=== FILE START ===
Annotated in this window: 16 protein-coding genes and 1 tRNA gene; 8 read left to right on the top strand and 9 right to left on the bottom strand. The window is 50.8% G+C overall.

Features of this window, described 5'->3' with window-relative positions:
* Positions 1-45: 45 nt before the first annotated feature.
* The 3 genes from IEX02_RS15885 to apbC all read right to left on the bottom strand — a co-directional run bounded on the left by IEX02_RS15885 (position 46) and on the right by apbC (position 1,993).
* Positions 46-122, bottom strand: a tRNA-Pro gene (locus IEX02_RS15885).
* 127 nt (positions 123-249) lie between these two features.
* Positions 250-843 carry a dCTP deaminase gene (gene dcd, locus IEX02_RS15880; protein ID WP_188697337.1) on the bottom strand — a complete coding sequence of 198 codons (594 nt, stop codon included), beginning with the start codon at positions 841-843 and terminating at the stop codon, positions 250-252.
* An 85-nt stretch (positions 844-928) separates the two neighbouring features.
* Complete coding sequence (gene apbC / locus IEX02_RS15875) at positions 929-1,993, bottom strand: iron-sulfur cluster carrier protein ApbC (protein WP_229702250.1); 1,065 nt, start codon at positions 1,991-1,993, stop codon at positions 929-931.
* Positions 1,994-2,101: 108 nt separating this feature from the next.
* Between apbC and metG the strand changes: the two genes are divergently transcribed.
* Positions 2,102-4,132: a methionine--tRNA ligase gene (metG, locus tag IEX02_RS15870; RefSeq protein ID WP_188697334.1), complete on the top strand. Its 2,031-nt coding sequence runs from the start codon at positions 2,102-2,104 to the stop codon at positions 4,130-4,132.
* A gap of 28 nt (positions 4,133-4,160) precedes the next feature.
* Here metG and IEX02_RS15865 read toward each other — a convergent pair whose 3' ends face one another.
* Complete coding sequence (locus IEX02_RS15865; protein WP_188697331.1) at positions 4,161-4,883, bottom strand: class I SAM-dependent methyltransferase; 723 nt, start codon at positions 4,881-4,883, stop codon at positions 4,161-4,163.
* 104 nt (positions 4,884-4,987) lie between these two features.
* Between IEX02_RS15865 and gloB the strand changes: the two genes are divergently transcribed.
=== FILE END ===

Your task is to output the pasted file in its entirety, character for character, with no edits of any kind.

Annotated in this window: 16 protein-coding genes and 1 tRNA gene; 8 read left to right on the top strand and 9 right to left on the bottom strand. The window is 50.8% G+C overall.

Features of this window, described 5'->3' with window-relative positions:
* Positions 1-45: 45 nt before the first annotated feature.
* The 3 genes from IEX02_RS15885 to apbC all read right to left on the bottom strand — a co-directional run bounded on the left by IEX02_RS15885 (position 46) and on the right by apbC (position 1,993).
* Positions 46-122, bottom strand: a tRNA-Pro gene (locus IEX02_RS15885).
* 127 nt (positions 123-249) lie between these two features.
* Positions 250-843 carry a dCTP deaminase gene (gene dcd, locus IEX02_RS15880; protein ID WP_188697337.1) on the bottom strand — a complete coding sequence of 198 codons (594 nt, stop codon included), beginning with the start codon at positions 841-843 and terminating at the stop codon, positions 250-252.
* An 85-nt stretch (positions 844-928) separates the two neighbouring features.
* Complete coding sequence (gene apbC / locus IEX02_RS15875) at positions 929-1,993, bottom strand: iron-sulfur cluster carrier protein ApbC (protein WP_229702250.1); 1,065 nt, start codon at positions 1,991-1,993, stop codon at positions 929-931.
* Positions 1,994-2,101: 108 nt separating this feature from the next.
* Between apbC and metG the strand changes: the two genes are divergently transcribed.
* Positions 2,102-4,132: a methionine--tRNA ligase gene (metG, locus tag IEX02_RS15870; RefSeq protein ID WP_188697334.1), complete on the top strand. Its 2,031-nt coding sequence runs from the start codon at positions 2,102-2,104 to the stop codon at positions 4,130-4,132.
* A gap of 28 nt (positions 4,133-4,160) precedes the next feature.
* Here metG and IEX02_RS15865 read toward each other — a convergent pair whose 3' ends face one another.
* Complete coding sequence (locus IEX02_RS15865; protein WP_188697331.1) at positions 4,161-4,883, bottom strand: class I SAM-dependent methyltransferase; 723 nt, start codon at positions 4,881-4,883, stop codon at positions 4,161-4,163.
* 104 nt (positions 4,884-4,987) lie between these two features.
* Between IEX02_RS15865 and gloB the strand changes: the two genes are divergently transcribed.